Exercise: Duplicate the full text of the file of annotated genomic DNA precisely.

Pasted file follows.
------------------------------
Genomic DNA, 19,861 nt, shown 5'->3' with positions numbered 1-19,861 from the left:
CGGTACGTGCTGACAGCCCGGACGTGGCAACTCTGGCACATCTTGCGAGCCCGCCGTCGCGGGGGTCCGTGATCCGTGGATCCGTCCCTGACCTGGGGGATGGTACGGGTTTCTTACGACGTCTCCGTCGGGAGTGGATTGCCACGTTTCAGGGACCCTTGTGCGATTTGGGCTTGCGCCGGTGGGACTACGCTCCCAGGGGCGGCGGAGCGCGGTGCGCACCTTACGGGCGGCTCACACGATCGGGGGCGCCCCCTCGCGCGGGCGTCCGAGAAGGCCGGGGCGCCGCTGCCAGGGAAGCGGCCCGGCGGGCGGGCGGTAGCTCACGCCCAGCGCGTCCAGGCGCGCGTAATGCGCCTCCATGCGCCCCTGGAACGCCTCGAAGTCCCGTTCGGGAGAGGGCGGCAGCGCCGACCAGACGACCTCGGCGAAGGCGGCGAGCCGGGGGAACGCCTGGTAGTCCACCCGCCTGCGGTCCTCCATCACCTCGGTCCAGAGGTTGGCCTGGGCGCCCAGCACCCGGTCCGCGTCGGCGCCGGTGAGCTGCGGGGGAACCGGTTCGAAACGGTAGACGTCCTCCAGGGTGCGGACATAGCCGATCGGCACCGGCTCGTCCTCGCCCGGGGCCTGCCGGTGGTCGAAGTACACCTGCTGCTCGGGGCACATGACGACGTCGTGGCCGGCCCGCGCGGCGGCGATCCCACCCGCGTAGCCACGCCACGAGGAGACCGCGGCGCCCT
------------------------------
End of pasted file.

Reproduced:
Genomic DNA, 19,861 nt, shown 5'->3' with positions numbered 1-19,861 from the left:
CGGTACGTGCTGACAGCCCGGACGTGGCAACTCTGGCACATCTTGCGAGCCCGCCGTCGCGGGGGTCCGTGATCCGTGGATCCGTCCCTGACCTGGGGGATGGTACGGGTTTCTTACGACGTCTCCGTCGGGAGTGGATTGCCACGTTTCAGGGACCCTTGTGCGATTTGGGCTTGCGCCGGTGGGACTACGCTCCCAGGGGCGGCGGAGCGCGGTGCGCACCTTACGGGCGGCTCACACGATCGGGGGCGCCCCCTCGCGCGGGCGTCCGAGAAGGCCGGGGCGCCGCTGCCAGGGAAGCGGCCCGGCGGGCGGGCGGTAGCTCACGCCCAGCGCGTCCAGGCGCGCGTAATGCGCCTCCATGCGCCCCTGGAACGCCTCGAAGTCCCGTTCGGGAGAGGGCGGCAGCGCCGACCAGACGACCTCGGCGAAGGCGGCGAGCCGGGGGAACGCCTGGTAGTCCACCCGCCTGCGGTCCTCCATCACCTCGGTCCAGAGGTTGGCCTGGGCGCCCAGCACCCGGTCCGCGTCGGCGCCGGTGAGCTGCGGGGGAACCGGTTCGAAACGGTAGACGTCCTCCAGGGTGCGGACATAGCCGATCGGCACCGGCTCGTCCTCGCCCGGGGCCTGCCGGTGGTCGAAGTACACCTGCTGCTCGGGGCACATGACGACGTCGTGGCCGGCCCGCGCGGCGGCGATCCCACCCGCGTAGCCACGCCACGAGGAGACCGCGGCGCCCT